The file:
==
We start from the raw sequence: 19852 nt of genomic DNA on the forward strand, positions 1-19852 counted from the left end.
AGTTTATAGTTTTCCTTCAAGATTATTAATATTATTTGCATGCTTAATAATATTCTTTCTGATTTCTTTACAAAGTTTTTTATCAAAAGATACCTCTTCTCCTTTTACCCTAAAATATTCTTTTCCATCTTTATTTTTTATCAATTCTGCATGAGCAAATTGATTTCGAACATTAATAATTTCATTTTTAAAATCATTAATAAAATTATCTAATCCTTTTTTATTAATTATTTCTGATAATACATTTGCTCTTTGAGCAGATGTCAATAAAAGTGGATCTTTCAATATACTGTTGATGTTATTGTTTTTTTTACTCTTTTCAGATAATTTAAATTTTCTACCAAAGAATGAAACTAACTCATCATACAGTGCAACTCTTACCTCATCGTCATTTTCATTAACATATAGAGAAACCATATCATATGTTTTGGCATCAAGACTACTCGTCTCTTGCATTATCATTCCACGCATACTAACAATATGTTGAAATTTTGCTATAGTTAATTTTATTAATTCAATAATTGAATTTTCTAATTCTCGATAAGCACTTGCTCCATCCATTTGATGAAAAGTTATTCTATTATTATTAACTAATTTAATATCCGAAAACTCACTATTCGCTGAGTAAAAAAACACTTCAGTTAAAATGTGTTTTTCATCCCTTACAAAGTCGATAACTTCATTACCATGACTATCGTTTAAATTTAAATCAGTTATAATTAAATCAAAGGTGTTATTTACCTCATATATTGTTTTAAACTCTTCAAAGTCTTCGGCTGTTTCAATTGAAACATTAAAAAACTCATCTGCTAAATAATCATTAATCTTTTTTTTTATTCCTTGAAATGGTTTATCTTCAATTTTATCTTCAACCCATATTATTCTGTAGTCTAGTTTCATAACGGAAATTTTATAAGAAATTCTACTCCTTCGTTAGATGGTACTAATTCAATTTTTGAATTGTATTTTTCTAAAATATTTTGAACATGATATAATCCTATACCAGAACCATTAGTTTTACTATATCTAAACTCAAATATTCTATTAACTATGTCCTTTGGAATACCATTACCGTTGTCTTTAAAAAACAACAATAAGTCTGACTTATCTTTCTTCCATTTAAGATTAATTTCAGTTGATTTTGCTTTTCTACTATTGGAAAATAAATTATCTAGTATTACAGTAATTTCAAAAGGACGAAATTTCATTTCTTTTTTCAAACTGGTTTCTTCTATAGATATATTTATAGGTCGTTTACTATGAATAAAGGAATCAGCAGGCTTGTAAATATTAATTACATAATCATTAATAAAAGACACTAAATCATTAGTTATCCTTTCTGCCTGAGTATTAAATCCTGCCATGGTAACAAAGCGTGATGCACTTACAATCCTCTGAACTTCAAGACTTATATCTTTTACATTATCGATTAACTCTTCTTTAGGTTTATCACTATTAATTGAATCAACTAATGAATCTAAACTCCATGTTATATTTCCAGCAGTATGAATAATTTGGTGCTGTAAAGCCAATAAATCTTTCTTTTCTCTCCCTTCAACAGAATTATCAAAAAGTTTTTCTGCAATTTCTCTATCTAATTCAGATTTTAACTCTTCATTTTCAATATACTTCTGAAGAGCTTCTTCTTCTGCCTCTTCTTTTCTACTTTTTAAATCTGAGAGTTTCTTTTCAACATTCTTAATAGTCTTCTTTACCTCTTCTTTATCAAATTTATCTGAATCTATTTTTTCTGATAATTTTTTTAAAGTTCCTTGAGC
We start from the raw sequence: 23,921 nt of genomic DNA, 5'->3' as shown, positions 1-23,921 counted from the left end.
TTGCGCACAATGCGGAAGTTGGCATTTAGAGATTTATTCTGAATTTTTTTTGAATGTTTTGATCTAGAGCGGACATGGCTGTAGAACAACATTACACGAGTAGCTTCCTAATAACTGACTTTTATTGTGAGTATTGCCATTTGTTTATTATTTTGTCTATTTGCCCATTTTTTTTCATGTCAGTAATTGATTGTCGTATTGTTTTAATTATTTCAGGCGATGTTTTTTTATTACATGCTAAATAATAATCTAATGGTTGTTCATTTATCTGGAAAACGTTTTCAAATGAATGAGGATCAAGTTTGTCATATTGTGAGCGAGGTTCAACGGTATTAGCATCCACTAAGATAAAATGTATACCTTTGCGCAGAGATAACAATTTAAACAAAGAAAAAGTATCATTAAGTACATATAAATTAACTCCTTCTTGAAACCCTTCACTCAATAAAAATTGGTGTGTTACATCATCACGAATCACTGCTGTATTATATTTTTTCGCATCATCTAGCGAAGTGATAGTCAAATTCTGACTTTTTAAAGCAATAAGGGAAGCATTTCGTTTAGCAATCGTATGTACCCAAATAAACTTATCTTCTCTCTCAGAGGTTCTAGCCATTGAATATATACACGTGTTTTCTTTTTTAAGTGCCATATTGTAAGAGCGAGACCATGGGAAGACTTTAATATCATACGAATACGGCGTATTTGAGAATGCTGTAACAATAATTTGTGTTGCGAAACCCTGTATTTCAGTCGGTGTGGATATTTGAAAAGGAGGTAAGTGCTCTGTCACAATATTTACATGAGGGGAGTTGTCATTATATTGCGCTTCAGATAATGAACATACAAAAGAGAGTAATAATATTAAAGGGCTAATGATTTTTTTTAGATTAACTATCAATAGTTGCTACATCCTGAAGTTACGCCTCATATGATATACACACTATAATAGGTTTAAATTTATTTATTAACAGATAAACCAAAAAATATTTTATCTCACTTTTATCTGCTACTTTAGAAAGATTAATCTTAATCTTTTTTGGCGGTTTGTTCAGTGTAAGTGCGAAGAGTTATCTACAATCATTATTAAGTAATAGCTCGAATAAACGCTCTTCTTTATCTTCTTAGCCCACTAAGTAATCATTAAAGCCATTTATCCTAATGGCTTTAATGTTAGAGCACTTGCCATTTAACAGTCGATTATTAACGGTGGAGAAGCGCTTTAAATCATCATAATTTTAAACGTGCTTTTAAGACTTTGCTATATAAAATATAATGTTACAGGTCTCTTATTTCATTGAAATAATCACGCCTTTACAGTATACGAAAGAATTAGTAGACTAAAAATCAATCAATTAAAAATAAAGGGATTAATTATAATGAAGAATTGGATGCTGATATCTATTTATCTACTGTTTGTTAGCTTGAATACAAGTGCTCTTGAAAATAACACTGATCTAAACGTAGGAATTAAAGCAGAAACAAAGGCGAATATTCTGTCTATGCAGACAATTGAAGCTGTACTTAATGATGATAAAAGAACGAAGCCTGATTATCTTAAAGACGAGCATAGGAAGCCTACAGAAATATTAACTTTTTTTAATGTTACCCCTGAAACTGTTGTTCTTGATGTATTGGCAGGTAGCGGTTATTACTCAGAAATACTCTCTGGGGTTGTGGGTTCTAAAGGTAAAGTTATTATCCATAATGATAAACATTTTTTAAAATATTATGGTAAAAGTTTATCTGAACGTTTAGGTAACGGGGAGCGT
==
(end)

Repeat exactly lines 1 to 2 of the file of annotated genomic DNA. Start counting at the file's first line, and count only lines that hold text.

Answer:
We start from the raw sequence: 19852 nt of genomic DNA on the forward strand, positions 1-19852 counted from the left end.
AGTTTATAGTTTTCCTTCAAGATTATTAATATTATTTGCATGCTTAATAATATTCTTTCTGATTTCTTTACAAAGTTTTTTATCAAAAGATACCTCTTCTCCTTTTACCCTAAAATATTCTTTTCCATCTTTATTTTTTATCAATTCTGCATGAGCAAATTGATTTCGAACATTAATAATTTCATTTTTAAAATCATTAATAAAATTATCTAATCCTTTTTTATTAATTATTTCTGATAATACATTTGCTCTTTGAGCAGATGTCAATAAAAGTGGATCTTTCAATATACTGTTGATGTTATTGTTTTTTTTACTCTTTTCAGATAATTTAAATTTTCTACCAAAGAATGAAACTAACTCATCATACAGTGCAACTCTTACCTCATCGTCATTTTCATTAACATATAGAGAAACCATATCATATGTTTTGGCATCAAGACTACTCGTCTCTTGCATTATCATTCCACGCATACTAACAATATGTTGAAATTTTGCTATAGTTAATTTTATTAATTCAATAATTGAATTTTCTAATTCTCGATAAGCACTTGCTCCATCCATTTGATGAAAAGTTATTCTATTATTATTAACTAATTTAATATCCGAAAACTCACTATTCGCTGAGTAAAAAAACACTTCAGTTAAAATGTGTTTTTCATCCCTTACAAAGTCGATAACTTCATTACCATGACTATCGTTTAAATTTAAATCAGTTATAATTAAATCAAAGGTGTTATTTACCTCATATATTGTTTTAAACTCTTCAAAGTCTTCGGCTGTTTCAATTGAAACATTAAAAAACTCATCTGCTAAATAATCATTAATCTTTTTTTTTATTCCTTGAAATGGTTTATCTTCAATTTTATCTTCAACCCATATTATTCTGTAGTCTAGTTTCATAACGGAAATTTTATAAGAAATTCTACTCCTTCGTTAGATGGTACTAATTCAATTTTTGAATTGTATTTTTCTAAAATATTTTGAACATGATATAATCCTATACCAGAACCATTAGTTTTACTATATCTAAACTCAAATATTCTATTAACTATGTCCTTTGGAATACCATTACCGTTGTCTTTAAAAAACAACAATAAGTCTGACTTATCTTTCTTCCATTTAAGATTAATTTCAGTTGATTTTGCTTTTCTACTATTGGAAAATAAATTATCTAGTATTACAGTAATTTCAAAAGGACGAAATTTCATTTCTTTTTTCAAACTGGTTTCTTCTATAGATATATTTATAGGTCGTTTACTATGAATAAAGGAATCAGCAGGCTTGTAAATATTAATTACATAATCATTAATAAAAGACACTAAATCATTAGTTATCCTTTCTGCCTGAGTATTAAATCCTGCCATGGTAACAAAGCGTGATGCACTTACAATCCTCTGAACTTCAAGACTTATATCTTTTACATTATCGATTAACTCTTCTTTAGGTTTATCACTATTAATTGAATCAACTAATGAATCTAAACTCCATGTTATATTTCCAGCAGTATGAATAATTTGGTGCTGTAAAGCCAATAAATCTTTCTTTTCTCTCCCTTCAACAGAATTATCAAAAAGTTTTTCTGCAATTTCTCTATCTAATTCAGATTTTAACTCTTCATTTTCAATATACTTCTGAAGAGCTTCTTCTTCTGCCTCTTCTTTTCTACTTTTTAAATCTGAGAGTTTCTTTTCAACATTCTTAATAGTCTTCTTTACCTCTTCTTTATCAAATTTATCTGAATCTATTTTTTCTGATAATTTTTTTAAAGTTCCTTGAGC